UC Geologists Well Represented at Major National Conference:
Date: Nov. 7, 2001
Research Findings Cover Evolution, Extinction and More
By: Chris Curran
Phone: (513) 556-1806
Photos by: Colleen Kelley
Cincinnati-- One of the largest group of UC geologists ever is in Boston this week for the national meeting of the Geological Society of America. Seventeen papers and posters will be presented over the course of meeting, representing the work of seven faculty and eight graduate students.
The research covers a wide range of interests and geography. Doctoral candidate Donna Carlson Jones will explain how spines on marine organisms might actually make a comfortable home for creatures known as epibionts.
Click here to find out why being a marine "landlord" could be a good thing for the spiny bivalves.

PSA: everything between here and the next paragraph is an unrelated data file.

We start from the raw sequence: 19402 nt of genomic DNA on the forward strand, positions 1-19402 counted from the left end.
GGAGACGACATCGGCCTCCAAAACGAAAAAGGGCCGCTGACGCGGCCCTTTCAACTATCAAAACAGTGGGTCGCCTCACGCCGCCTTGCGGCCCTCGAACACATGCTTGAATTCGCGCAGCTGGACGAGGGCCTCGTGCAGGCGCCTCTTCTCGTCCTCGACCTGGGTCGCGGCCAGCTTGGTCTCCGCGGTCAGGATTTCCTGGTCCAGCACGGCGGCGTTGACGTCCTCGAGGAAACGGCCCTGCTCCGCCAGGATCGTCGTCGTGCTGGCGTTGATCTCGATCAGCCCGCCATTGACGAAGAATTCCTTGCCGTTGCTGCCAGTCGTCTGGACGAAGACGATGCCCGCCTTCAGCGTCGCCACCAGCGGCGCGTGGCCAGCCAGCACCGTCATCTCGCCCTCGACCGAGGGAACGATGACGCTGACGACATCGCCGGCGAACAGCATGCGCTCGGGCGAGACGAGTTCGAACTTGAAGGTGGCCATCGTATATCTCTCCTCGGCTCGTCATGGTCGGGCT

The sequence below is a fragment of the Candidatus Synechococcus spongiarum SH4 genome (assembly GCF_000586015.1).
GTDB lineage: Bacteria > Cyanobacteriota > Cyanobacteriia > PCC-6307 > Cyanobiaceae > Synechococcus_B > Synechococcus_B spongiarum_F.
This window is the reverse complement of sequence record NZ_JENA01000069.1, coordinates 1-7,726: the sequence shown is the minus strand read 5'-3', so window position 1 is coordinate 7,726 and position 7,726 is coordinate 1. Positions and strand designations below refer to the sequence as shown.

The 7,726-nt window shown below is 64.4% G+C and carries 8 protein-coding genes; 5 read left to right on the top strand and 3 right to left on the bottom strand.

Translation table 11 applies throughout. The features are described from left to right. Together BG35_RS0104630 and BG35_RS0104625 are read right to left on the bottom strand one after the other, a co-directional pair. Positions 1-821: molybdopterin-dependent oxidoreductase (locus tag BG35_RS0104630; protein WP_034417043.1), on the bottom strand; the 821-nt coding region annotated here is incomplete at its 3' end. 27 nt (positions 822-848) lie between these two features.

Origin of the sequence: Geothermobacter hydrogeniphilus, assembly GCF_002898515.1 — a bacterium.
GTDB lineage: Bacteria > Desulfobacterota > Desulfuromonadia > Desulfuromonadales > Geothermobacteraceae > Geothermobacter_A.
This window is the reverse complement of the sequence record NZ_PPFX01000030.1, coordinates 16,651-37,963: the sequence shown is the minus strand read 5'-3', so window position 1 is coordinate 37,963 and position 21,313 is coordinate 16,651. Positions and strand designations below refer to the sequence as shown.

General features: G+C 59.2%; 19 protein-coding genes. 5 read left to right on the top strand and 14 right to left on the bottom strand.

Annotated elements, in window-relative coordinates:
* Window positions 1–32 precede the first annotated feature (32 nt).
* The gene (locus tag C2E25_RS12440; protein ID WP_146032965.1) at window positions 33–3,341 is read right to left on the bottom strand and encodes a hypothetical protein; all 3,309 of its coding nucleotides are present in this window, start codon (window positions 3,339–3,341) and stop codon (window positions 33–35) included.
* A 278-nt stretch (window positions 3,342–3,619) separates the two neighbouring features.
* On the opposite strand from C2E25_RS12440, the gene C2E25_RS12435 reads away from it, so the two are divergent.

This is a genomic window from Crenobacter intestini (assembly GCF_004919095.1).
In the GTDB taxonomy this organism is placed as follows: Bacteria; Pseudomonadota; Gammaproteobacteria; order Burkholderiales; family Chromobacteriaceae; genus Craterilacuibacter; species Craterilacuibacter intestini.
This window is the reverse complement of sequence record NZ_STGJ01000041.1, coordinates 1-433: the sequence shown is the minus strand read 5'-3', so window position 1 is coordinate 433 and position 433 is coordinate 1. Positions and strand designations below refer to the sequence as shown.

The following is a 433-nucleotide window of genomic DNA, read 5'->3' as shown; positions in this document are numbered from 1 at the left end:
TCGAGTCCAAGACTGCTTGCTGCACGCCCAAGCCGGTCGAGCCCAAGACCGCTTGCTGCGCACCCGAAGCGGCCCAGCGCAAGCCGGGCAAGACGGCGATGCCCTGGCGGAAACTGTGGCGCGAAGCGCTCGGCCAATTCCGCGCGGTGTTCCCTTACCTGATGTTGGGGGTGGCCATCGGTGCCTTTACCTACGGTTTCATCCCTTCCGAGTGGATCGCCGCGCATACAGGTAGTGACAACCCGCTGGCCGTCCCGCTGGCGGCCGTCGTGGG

Recent UC master's graduate Katie Schoenenberger went to the opposite end of the climate and geographical extreme to help scientists get a better picture of what happened during the Little Ice Age. Her research has taken her to New Zealand, Iceland, and many other icy peaks.
Click here to learn more about her project.
Other UC researchers presenting at the GSA meeting include:
Professor Arnold Miller who will explain how organisms which first appeared in the fossil record right after a mass extinction seem to have an edge on other organism when it comes to surviving for long periods of time.
Professor Carlton Brett who believes it's time to revive and revise the 19th century "layer cake" model of stratigraphy. Brett's evidence includes a new trilobite find in northeast Cincinnati.
Cincinnati paleontologist Stephen Felton is in Boston to receive the Strimple Award for outstanding contributions by an amateur. UC Professor David Meyer nominated Felton, who is a member of the UC-based Dry Dredgers group.